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Amazing perspective from Japan - Shocks, Aftershocks, and Meltdowns

Friday, March 18, 2011

Please take a moment to read this amazing perspective from a missionary family serving in Japan. Then, take the time to pray and please consider giving to help their efforts.

Here's a direct link to Ruth's blog. ruthnasia

Shocks, Aftershocks, and Meltdowns

Six full days have passed since the earthquake and tsunami, and I think I've done fairly well until today. I guess a meltdown was bound to happen sooner or later.

In the past week, life as my family and I have experienced it for the past 25 years in Japan has become almost unrecognizable. We've always joked about not being "real missionaries" because of all the conveniences, electronic gadgets, and luxuries that are available to us. One of our favorite pastimes as students in language school was to try to come up with things to complain about -- it was hard!

With a suddenness that leaves us dazed, we have (like the Velveteen Rabbit) finally become real! Blackouts, aftershocks, alarms and sirens. Grocery stores with no food, gas stations with no gas, trains parked at the station. School closed until further notice because of power shortages and unreliable train service.

Our family of 4 decided to treat it like one big adventure. We got out our bicycles, candles, flashlights, and emergency backs. We cuddled around our pre-charged laptop and watched episodes of "Castle" during our scheduled blackout time. We made stupid and probably inappropriate jokes whenever possible. "All over baby, whole lot of shakin' goin' on"... "Ewww Dad!! I thought you said you didn't have any gas!"

The truth is we were trying to keep things as chill as possible for the sake of our girls. The images coming to us on the news were too horrific to comprehend. At some point we realized that watching the coverage continually couldn't be a positive thing for a 10-year-old. Unfortunately, that point was after she had seen a video clip of the entire town of Minami Sanriku being wiped out and fleeing people being swept out to sea while their neighbors watched, screaming "Run faster! Hurry! Just a little further!"

We learned that our favorite vacation spot near Sendai was destroyed by the tsunami. Our hearts bled for the people of that quaint little seaside town and the loss of the most perfect place we've ever found on earth. "That was my happy place," said one of our daughters. "That was the only thing in my life that I thought would never change!"

Did you know that after experiencing earthquakes and aftershocks every few minutes for several days, you start to imagine things? Every truck that goes by and rattles the windows, every gust of wind, every time a family member walks around upstairs, you become convinced it's another quake. As a matter of fact, when you get really still (and scared), even your own heartbeat can make you think you're having a quake!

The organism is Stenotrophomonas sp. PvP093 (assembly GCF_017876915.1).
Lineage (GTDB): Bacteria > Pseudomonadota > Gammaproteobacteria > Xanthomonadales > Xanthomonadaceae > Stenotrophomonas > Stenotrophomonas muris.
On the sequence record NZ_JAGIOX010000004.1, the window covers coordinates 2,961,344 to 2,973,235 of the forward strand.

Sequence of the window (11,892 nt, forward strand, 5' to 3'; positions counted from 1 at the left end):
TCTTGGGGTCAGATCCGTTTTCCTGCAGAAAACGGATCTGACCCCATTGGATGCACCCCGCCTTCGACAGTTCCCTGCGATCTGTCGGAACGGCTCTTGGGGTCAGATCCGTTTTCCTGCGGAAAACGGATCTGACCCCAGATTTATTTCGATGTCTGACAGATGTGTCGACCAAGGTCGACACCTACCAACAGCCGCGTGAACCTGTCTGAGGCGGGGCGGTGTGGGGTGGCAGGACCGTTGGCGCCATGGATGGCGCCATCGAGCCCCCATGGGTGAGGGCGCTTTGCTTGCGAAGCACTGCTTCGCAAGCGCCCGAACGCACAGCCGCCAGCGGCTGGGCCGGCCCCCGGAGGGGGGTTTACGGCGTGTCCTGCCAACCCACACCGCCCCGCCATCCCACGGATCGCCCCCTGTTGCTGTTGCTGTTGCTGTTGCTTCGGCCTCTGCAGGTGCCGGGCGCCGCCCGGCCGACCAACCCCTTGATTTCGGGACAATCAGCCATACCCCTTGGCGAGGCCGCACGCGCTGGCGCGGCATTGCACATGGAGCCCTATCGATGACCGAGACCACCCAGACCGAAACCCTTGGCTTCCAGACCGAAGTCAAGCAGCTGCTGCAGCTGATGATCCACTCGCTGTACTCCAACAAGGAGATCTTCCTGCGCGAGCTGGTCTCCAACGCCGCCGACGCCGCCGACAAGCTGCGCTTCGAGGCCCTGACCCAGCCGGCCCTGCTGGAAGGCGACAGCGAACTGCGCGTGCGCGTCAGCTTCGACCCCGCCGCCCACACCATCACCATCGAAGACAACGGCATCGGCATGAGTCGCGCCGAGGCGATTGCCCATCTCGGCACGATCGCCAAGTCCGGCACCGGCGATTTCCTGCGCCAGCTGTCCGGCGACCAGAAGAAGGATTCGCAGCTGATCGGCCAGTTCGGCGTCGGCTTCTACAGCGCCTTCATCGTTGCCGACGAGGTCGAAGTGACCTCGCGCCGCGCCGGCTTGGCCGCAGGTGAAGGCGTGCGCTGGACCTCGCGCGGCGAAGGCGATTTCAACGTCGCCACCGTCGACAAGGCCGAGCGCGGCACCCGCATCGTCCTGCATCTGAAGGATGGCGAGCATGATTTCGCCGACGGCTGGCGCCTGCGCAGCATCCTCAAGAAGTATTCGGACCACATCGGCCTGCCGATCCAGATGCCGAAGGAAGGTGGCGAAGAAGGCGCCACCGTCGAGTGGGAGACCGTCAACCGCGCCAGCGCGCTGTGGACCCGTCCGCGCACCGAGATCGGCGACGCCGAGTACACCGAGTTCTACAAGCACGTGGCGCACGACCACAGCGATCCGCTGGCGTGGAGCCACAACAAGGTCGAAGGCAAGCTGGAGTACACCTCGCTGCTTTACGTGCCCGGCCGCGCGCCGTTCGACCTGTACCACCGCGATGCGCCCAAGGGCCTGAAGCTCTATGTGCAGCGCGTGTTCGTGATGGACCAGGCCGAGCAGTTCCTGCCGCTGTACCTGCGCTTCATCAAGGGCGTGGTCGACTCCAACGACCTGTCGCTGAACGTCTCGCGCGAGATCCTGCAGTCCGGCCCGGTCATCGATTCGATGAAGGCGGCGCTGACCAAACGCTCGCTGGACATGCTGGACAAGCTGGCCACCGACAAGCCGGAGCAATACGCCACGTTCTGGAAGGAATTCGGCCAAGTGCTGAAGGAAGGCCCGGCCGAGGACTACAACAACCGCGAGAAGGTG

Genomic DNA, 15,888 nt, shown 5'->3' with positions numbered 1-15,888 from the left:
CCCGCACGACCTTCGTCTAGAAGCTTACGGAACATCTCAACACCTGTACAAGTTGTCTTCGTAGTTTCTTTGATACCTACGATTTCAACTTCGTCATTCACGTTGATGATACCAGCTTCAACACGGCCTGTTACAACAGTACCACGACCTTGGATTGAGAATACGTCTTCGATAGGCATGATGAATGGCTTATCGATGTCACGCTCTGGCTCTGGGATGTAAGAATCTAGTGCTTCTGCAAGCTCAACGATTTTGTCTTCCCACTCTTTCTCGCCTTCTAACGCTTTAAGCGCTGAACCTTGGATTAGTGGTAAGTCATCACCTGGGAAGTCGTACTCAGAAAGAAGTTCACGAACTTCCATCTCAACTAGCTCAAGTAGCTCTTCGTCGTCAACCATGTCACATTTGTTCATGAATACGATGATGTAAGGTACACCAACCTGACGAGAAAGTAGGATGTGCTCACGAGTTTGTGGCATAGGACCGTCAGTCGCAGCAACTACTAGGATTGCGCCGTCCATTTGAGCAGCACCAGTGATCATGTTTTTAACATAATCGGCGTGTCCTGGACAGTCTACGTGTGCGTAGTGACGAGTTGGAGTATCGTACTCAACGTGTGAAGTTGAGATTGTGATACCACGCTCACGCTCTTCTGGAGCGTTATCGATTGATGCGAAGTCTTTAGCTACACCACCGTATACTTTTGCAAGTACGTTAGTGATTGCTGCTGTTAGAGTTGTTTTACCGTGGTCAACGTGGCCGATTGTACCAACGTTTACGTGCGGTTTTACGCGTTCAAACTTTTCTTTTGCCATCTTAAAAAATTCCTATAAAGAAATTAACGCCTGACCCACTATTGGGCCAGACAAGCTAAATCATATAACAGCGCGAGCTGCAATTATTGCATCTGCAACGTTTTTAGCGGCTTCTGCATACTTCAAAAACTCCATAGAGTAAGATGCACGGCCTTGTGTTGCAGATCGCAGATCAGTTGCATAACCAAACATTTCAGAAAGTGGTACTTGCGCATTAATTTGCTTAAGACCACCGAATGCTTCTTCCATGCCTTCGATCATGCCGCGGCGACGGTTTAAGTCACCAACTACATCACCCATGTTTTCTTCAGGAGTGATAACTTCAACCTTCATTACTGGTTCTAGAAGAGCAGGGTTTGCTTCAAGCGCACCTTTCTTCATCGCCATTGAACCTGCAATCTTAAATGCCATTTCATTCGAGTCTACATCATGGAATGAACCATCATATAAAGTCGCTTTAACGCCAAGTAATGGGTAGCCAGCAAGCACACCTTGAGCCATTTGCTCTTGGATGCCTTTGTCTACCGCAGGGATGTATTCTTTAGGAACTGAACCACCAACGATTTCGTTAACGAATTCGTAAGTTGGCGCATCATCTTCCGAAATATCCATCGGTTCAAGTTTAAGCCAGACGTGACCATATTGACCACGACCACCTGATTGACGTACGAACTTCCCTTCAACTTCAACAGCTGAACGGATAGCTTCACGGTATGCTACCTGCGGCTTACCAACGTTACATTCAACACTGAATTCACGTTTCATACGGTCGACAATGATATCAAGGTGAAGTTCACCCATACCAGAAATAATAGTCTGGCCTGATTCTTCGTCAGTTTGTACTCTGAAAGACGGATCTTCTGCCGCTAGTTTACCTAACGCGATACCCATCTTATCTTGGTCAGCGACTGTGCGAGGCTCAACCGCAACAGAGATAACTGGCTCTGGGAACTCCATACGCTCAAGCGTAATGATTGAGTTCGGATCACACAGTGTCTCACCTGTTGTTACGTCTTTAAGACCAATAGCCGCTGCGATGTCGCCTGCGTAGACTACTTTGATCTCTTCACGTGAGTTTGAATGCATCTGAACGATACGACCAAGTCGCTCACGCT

We took time throughout the day the gather together and pray for God to pour His mercy and compassion on the thousands who were suffering and grieving. And each night, we calmed ourselves and prepared for bed by praying as a family. For two nights in a row, just as we were ready to go to sleep, strong aftershocks sent us scrambling for winter coats and emergency backpacks. So much for a calm and restful night's sleep.

The first two nights after the big quake, we all slept in the living room. It just felt better to be together. Amy, our high schooler, went to her own bed on the third night. Caroline hasn't been willing to sleep in her own room yet. Each time the ground shakes, she needs Mom or Dad to tell her "It's okay... go back to sleep."

Our neighborhood has an "early warning system" which is designed to sound an alarm to give a few critical seconds' notice of a major earthquake. Day before yesterday, we were unnerved 3 times by the alarm and an announcement on the loud speaker saying "Take cover! A big quake is imminent!" The quakes that followed almost immediately weren't really as scary as the alarm itself.

We've been learning and reading that sustained stress affects people in different ways. At times, some of us have been a little snappy. (That might be a bit of an understatement!) Not only have we all been out of our regular routines and kinda on top of each other, but we're all feeling the tension and uncertainty of our situation. One by one, we've done some really weird things to cope. Caroline didn't cry over the graphic images on TV, the scenes of utter destruction, or the deaths of thousands of people. But to hear that her Saturday outing to the amusement park was cancelled caused an emotional meltdown. (A friend shared that her 11-year-old son hadn't cried either until his Lego project fell apart.) With a hundred things needing to be done, I stopped to pick some flowers from the yard and make an arrangement for our supper table. Why? I have no idea. I just needed to make something pretty.